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    SUMOylation: Novel Neuroprotective Approach for Alzheimer’s Disease?
    Juliana B. Hoppe, Christianne G. Salbego, Helena Cimarosti
    Aging and disease. 2015, 6 (5): 322-330.   DOI: 10.14336/AD.2014.1205
    Abstract   HTML   PDF (711KB) ( 1153 )

    Alzheimer’s disease (AD) is a progressive neurodegenerative disease characterized in the brain by the formation of amyloid-beta (Aβ)-containing plaques and neurofibrillary tangles containing the microtubule-associated protein tau. Neuroin?ammation is another feature of AD and astrocytes are receiving increasing attention as key contributors. Although some progress has been made, the molecular mechanisms underlying the pathophysiology of AD remain unclear. Interestingly, some of the main proteins involved in AD, including amyloid precursor protein (APP) and tau, have recently been shown to be SUMOylated. The post-translational modification by SUMO (small ubiquitin-like modifier) has been shown to regulate APP and tau and may modulate other proteins implicated in AD. Here we present an overview of recent studies suggesting that protein SUMOylation might be involved in the underlying pathogenic mechanisms of AD and discuss how this could be exploited for therapeutic intervention.

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    The involvement of BDNF, NGF and GDNF in aging and Alzheimer's disease
    Josiane Budni, Tatiani Bellettini-Santos, Francielle Mina, Michelle Lima Garcez, Alexandra Ioppi Zugno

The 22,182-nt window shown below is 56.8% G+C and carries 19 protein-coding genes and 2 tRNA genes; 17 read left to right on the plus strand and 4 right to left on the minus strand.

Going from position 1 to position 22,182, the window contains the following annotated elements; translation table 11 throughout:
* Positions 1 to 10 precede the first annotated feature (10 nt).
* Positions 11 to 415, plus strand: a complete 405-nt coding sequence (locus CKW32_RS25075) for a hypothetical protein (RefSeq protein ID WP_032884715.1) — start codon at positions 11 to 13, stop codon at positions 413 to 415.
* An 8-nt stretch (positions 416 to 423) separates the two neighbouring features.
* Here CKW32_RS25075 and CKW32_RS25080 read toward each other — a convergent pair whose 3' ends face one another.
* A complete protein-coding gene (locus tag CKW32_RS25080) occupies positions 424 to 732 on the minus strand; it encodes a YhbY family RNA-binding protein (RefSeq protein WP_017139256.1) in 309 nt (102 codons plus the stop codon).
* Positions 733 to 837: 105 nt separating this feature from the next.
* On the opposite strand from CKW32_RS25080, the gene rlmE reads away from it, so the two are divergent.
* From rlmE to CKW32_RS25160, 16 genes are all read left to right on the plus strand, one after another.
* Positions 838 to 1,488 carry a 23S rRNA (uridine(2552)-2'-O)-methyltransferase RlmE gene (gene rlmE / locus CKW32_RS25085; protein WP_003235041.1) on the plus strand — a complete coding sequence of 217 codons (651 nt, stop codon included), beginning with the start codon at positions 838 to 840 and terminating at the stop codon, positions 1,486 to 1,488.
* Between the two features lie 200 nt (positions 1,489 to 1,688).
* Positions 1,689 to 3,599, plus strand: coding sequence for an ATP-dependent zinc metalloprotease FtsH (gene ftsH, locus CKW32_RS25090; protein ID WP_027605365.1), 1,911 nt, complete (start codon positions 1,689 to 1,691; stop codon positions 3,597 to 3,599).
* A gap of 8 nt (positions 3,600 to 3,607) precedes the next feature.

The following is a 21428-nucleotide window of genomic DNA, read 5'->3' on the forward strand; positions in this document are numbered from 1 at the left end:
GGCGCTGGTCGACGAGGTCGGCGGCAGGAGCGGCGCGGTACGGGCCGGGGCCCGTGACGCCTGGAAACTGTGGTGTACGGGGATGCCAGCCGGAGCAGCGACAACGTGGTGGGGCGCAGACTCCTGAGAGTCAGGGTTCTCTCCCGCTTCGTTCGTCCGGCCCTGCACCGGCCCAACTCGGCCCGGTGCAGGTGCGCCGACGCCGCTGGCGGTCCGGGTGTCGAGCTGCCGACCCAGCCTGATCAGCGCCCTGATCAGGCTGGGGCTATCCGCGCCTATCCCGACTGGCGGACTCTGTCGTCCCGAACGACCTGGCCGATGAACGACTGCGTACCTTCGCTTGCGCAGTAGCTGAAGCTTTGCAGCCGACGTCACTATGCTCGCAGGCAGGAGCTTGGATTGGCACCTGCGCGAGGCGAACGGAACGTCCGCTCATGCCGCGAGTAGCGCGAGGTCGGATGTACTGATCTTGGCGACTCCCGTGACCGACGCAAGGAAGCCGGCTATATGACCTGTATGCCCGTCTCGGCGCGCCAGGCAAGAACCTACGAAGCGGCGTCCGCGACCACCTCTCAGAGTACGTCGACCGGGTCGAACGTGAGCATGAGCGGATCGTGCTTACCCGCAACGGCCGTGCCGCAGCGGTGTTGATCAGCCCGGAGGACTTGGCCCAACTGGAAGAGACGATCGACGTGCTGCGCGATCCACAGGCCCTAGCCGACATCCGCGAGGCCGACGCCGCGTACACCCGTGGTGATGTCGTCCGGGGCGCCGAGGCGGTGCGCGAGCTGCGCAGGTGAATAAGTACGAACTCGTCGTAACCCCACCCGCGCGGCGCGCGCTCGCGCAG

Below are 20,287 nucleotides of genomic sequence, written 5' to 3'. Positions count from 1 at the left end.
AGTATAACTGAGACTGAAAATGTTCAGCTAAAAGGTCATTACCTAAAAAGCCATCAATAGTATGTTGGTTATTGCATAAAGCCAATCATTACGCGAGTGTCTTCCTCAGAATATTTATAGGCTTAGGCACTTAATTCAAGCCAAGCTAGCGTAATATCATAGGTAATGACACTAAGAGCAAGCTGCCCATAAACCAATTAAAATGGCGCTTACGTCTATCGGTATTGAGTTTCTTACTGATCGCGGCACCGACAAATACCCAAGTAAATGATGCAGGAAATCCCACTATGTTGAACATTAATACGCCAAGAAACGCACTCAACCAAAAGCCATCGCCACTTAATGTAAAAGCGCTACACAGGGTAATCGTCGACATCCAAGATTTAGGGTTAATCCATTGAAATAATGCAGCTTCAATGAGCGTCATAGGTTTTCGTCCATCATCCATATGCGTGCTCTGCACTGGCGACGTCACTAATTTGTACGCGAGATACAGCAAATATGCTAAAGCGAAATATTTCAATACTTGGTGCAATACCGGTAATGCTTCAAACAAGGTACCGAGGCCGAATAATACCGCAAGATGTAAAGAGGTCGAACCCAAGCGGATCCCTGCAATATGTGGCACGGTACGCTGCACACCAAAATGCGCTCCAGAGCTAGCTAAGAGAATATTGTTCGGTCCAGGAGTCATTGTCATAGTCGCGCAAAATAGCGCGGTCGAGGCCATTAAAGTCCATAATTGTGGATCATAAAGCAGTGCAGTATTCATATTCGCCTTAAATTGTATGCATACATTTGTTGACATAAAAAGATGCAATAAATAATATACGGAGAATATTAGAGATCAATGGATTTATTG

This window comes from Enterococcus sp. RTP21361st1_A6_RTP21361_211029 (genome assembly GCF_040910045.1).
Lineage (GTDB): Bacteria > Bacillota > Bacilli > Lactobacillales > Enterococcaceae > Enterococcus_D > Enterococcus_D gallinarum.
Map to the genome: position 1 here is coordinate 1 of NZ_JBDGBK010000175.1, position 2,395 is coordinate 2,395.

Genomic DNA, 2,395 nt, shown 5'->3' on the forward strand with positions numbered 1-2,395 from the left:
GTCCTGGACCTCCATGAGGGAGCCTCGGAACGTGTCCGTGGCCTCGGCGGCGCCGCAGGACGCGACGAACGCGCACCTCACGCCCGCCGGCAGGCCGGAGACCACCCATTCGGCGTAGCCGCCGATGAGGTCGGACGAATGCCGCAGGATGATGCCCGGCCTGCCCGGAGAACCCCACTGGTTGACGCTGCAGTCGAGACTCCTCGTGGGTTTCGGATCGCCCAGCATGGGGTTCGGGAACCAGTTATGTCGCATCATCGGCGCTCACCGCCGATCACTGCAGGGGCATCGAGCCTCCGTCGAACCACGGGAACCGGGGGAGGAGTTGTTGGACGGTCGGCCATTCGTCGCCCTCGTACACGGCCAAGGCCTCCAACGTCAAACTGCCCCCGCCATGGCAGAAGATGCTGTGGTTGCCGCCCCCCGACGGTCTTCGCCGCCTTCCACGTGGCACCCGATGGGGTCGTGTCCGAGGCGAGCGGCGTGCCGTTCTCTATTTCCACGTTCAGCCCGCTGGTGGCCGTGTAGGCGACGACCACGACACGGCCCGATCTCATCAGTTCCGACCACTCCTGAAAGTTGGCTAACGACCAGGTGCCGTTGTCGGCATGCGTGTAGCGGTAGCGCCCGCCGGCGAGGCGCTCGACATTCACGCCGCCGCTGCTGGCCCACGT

Aging and disease. 2015, 6 (5): 331-341.   DOI: 10.14336/AD.2015.0825
    Abstract   HTML   PDF (849KB) ( 1874 )

    Aging is a normal physiological process accompanied by cognitive decline. This aging process has been the primary risk factor for development of aging-related diseases such as Alzheimer's disease (AD). Cognitive deficit is related to alterations of neurotrophic factors level such as brain-derived neurotrophic factor (BDNF), nerve growth factor (NGF) and glial cell-derived neurotrophic factor (GDNF). These strong relationship between aging and AD is important to investigate the time which they overlap, as well as, the pathophysiological mechanism in each event. Considering that aging and AD are related to cognitive impairment, here we discuss the involving these neurotrophic factors in the aging process and AD.

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    Does Infection-Induced Immune Activation Contribute to Dementia?
    Tatiana Barichello, Jaqueline S. Generoso, Jessica A. Goularte, Allan Collodel, Meagan R. Pitcher, Lutiana R. Simões, João Quevedo, Felipe Dal-Pizzol
    Aging and disease. 2015, 6 (5): 342-348.   DOI: 10.14336/AD.2015.0521
    Abstract   HTML   PDF (1010KB) ( 1365 )

    The central nervous system (CNS) is protected by a complex blood-brain barrier system; however, a broad diversity of virus, bacteria, fungi, and protozoa can gain access and cause illness. As pathogens replicate, they release molecules that can be recognized by innate immune cells. These molecules are pathogen-associated molecular patterns (PAMP) and they are identified by pattern-recognition receptors (PRR) expressed on antigen-presenting cells. Examples of PRR include toll-like receptors (TLR), receptors for advanced glycation endproducts (RAGE), nucleotide binding oligomerisation domain (NOD)-like receptors (NLR), c-type lectin receptors (CLR), RIG-I-like receptors (RLR), and intra-cytosolic DNA sensors. The reciprocal action between PAMP and PRR triggers the release of inflammatory mediators that regulate the elimination of invasive pathogens. Damage-associated molecular patterns (DAMP) are endogenous constituents released from damaged cells that also have the ability to activate the innate immune response. An increase of RAGE expression levels on neurons, astrocytes, microglia, and endothelial cells could be responsible for the accumulation of αβ-amyloid in dementia and related to the chronic inflammatory state that is found in neurodegenerative disorders.